DIRTY ROTTEN CHEATER
PAX January 6, 2003 - Apr 14, 2003
Host: Bil Dwyer
Six players competed. Before the show, one was designated the “dirty rotten cheater.” This player was given the answers on their podium’s monitor. They could use them as they wished. The host presented a survey question and the top ten answers were accepted for score money. Each player in turn gave one answer. If it matched one given on the survey, they were paid according to its position. The top answer was worth $250, the number two answer $500, the third-most given answer $750 all the way up to $2,500 for number ten. After each had been given a chance to give an answer, bonuses were handed out. $10,000 for first, $7,500 for second and $5,000 for third. If two people tie for these bonuses, the money is split between them.
In the next portion, players were free to voice their choice for the cheater, and why they thought that way. After opinions were given, each player cast a vote for the cheater. As soon as three votes are cast for one person, they are eliminated from the game. If they are the cheater, that player simply leaves the game and a new cheater is selected. If they were not the cheater, everybody lost half their pot and the cheater remained the same.
If no consensus is made, the scores are cut in half automatically and the cheater secretly locks in a player to eliminate. Since one player locking in a choice would be pretty obvious, everybody is required to put their hand in a compartment so nobody is left out.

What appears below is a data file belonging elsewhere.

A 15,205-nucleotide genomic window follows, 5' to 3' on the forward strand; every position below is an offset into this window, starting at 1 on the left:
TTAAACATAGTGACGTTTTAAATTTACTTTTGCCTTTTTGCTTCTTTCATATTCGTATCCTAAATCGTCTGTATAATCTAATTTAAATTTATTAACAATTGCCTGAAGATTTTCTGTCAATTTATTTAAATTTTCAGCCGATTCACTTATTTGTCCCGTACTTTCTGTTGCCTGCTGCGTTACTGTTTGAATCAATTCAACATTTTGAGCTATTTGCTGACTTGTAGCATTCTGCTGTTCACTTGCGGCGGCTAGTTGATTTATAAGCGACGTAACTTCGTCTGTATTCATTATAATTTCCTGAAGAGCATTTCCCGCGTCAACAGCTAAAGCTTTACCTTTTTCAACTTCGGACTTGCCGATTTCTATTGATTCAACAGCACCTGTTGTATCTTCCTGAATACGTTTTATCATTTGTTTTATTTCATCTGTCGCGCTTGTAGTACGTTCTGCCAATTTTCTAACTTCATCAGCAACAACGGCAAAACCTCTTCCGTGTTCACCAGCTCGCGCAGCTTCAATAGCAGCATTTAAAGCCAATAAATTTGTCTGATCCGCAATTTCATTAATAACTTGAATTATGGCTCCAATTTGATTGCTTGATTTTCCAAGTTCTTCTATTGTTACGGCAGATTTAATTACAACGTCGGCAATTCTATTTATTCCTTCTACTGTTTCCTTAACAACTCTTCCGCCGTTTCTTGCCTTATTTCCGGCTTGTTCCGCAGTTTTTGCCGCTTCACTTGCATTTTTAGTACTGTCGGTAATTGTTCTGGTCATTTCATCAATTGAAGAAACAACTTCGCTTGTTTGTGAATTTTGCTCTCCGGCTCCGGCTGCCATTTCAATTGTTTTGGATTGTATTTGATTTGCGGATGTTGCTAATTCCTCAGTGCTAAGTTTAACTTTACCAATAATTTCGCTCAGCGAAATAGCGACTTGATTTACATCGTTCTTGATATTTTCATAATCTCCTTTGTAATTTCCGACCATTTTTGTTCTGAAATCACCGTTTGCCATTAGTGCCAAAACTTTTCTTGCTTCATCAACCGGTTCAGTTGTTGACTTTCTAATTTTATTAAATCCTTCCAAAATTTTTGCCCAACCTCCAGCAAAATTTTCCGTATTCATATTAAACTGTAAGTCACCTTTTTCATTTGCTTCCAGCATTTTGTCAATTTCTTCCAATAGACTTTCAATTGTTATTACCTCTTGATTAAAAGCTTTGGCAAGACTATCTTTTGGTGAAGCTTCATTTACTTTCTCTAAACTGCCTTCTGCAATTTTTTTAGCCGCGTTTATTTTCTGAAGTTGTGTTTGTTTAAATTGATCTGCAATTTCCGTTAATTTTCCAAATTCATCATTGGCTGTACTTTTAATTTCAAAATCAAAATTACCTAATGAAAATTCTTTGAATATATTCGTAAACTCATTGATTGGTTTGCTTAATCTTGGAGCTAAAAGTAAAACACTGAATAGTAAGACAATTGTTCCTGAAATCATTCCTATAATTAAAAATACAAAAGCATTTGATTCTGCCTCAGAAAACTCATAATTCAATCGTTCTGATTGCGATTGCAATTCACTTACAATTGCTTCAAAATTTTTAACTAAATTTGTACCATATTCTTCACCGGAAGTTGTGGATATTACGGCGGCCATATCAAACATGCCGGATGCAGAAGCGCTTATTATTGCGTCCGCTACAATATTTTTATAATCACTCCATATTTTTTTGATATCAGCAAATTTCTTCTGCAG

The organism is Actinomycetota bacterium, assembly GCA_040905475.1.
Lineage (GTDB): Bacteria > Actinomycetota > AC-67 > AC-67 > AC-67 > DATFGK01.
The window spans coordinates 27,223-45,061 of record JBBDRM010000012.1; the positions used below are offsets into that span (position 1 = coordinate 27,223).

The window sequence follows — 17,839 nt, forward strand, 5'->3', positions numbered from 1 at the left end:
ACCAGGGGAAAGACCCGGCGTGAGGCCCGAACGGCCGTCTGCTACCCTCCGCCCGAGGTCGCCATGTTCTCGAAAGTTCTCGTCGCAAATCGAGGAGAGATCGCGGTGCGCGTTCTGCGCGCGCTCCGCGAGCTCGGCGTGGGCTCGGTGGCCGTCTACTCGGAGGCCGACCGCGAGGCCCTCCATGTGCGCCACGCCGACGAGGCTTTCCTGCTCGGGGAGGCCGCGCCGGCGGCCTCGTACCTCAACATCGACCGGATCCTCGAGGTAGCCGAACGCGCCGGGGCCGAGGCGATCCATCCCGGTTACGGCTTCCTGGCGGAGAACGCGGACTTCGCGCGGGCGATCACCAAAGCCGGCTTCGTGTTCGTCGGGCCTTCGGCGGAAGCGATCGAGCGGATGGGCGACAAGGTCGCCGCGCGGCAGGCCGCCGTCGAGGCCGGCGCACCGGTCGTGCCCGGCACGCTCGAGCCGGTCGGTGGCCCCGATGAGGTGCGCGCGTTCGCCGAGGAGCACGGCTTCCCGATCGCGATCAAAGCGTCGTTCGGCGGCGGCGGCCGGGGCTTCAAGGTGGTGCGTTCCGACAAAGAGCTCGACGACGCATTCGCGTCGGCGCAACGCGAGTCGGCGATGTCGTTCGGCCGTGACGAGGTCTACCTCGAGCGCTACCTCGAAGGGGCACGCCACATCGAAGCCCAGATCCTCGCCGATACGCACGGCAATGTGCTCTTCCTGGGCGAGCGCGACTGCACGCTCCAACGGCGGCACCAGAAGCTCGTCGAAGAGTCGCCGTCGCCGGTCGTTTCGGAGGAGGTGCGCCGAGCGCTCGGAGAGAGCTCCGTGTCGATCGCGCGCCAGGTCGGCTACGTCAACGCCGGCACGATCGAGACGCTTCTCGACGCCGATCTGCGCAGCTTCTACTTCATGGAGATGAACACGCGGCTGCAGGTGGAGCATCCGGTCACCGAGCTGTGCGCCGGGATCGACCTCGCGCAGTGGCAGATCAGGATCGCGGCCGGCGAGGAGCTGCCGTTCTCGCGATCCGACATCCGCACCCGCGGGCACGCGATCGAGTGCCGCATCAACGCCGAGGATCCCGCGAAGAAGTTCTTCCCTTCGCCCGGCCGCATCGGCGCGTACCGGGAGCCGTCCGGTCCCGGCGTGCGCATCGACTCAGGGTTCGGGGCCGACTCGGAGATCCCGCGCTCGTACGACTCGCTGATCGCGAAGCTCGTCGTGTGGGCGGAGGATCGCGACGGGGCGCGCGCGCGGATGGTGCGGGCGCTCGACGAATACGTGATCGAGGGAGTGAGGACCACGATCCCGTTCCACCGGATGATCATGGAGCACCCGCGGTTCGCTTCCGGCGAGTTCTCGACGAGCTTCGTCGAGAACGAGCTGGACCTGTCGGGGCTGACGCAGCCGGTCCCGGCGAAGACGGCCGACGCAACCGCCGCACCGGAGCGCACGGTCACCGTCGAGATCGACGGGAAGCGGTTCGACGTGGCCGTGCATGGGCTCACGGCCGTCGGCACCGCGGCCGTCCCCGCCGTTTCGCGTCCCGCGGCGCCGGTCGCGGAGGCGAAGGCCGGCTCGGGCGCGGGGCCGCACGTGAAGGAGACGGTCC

In the next two rounds of the game, two questions are played before each vote. The fourth round, now with only three people left, is played differently. Bonuses are taken out of play. Two questions are played. But now instead of the players voting, the audience does the duty. At least fifty percent of the vote is needed to oust a player. If no consensus is met, the players once again lose half and the cheater ousts somebody.
In the final question round, one question is played between the two remaining players, only they get to answer three times. Following the questions, each gets to tell the audience why they’re not the cheater. Then, the honest players eliminated from the game get to cast their personal votes as to who the cheater is. If they end up correct, they win $500.
The audience casts their vote one more time. The cheater is then revealed and they make a grab for their score. If the cash in the box falls into a trap door, it means the audience chose correctly, and the honest contestant gets their money. If it doesn’t fall, the audience was wrong and the cheater wins the cash.
Bil Dwyer is a comedian, and was the host of “Ultimate Fan League” on FOX Sports Net as well as Comedy Central’s “Battlebots.”
Packager Jonathan Goodson is best known for his national lottery game shows, as well as being the mind behind the 1994 revamps of “Price is Right” and “Family Feud.”
Sooo underappreciated. This was a clever game with substance. It got cancelled way before it could shine. The set is attractive, Bil Dwyer is a good host and the prize money is very good for cable. The music, as with most new shows, is too grim, but what can you do?
Cast - 1.5
Bells and Whistles - 1.5
Game - 1.5
Prize - 1.5
Tilt - 2.0
[ 08.0 ]
As always, here I go whining about lack of consolation gifts. A half off the game score for all the audience reliance, but otherwise, it should still be on. It had at-home playability and was fun to watch.